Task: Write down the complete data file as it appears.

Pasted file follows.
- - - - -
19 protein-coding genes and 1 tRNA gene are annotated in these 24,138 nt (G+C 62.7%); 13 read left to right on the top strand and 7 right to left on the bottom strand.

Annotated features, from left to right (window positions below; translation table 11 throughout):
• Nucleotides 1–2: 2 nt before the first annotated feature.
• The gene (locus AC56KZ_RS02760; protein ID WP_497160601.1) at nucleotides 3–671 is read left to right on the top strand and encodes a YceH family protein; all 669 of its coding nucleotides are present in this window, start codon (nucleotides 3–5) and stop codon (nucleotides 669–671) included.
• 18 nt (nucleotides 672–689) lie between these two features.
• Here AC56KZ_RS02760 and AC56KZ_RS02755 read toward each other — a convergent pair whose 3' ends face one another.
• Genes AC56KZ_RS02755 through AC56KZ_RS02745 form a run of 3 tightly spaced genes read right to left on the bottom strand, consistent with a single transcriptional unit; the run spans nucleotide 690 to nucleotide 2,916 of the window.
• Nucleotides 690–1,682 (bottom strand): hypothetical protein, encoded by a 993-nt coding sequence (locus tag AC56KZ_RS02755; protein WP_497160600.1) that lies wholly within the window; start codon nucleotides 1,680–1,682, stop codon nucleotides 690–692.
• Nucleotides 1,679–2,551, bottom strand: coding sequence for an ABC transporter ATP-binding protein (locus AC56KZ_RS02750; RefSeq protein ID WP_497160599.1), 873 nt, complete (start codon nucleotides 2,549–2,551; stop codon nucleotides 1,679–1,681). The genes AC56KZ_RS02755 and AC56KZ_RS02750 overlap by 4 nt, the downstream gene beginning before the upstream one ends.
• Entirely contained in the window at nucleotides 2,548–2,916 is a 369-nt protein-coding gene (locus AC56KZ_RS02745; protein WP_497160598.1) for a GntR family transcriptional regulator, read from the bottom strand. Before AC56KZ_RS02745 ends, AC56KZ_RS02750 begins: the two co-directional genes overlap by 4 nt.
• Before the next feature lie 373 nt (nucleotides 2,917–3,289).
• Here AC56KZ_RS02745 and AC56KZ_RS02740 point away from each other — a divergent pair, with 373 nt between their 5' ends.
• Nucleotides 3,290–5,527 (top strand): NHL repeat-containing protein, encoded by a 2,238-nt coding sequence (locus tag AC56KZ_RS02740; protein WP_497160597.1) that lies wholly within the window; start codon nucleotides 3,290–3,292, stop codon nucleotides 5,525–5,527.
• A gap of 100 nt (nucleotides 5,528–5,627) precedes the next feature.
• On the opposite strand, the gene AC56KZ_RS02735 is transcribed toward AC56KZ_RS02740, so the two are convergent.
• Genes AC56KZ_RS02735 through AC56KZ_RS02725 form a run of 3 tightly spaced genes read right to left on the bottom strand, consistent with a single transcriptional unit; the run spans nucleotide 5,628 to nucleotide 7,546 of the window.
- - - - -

19 protein-coding genes and 1 tRNA gene are annotated in these 24,138 nt (G+C 62.7%); 13 read left to right on the top strand and 7 right to left on the bottom strand.

Annotated features, from left to right (window positions below; translation table 11 throughout):
• Nucleotides 1–2: 2 nt before the first annotated feature.
• The gene (locus AC56KZ_RS02760; protein ID WP_497160601.1) at nucleotides 3–671 is read left to right on the top strand and encodes a YceH family protein; all 669 of its coding nucleotides are present in this window, start codon (nucleotides 3–5) and stop codon (nucleotides 669–671) included.
• 18 nt (nucleotides 672–689) lie between these two features.
• Here AC56KZ_RS02760 and AC56KZ_RS02755 read toward each other — a convergent pair whose 3' ends face one another.
• Genes AC56KZ_RS02755 through AC56KZ_RS02745 form a run of 3 tightly spaced genes read right to left on the bottom strand, consistent with a single transcriptional unit; the run spans nucleotide 690 to nucleotide 2,916 of the window.
• Nucleotides 690–1,682 (bottom strand): hypothetical protein, encoded by a 993-nt coding sequence (locus tag AC56KZ_RS02755; protein WP_497160600.1) that lies wholly within the window; start codon nucleotides 1,680–1,682, stop codon nucleotides 690–692.
• Nucleotides 1,679–2,551, bottom strand: coding sequence for an ABC transporter ATP-binding protein (locus AC56KZ_RS02750; RefSeq protein ID WP_497160599.1), 873 nt, complete (start codon nucleotides 2,549–2,551; stop codon nucleotides 1,679–1,681). The genes AC56KZ_RS02755 and AC56KZ_RS02750 overlap by 4 nt, the downstream gene beginning before the upstream one ends.
• Entirely contained in the window at nucleotides 2,548–2,916 is a 369-nt protein-coding gene (locus AC56KZ_RS02745; protein WP_497160598.1) for a GntR family transcriptional regulator, read from the bottom strand. Before AC56KZ_RS02745 ends, AC56KZ_RS02750 begins: the two co-directional genes overlap by 4 nt.
• Before the next feature lie 373 nt (nucleotides 2,917–3,289).
• Here AC56KZ_RS02745 and AC56KZ_RS02740 point away from each other — a divergent pair, with 373 nt between their 5' ends.
• Nucleotides 3,290–5,527 (top strand): NHL repeat-containing protein, encoded by a 2,238-nt coding sequence (locus tag AC56KZ_RS02740; protein WP_497160597.1) that lies wholly within the window; start codon nucleotides 3,290–3,292, stop codon nucleotides 5,525–5,527.
• A gap of 100 nt (nucleotides 5,528–5,627) precedes the next feature.
• On the opposite strand, the gene AC56KZ_RS02735 is transcribed toward AC56KZ_RS02740, so the two are convergent.
• Genes AC56KZ_RS02735 through AC56KZ_RS02725 form a run of 3 tightly spaced genes read right to left on the bottom strand, consistent with a single transcriptional unit; the run spans nucleotide 5,628 to nucleotide 7,546 of the window.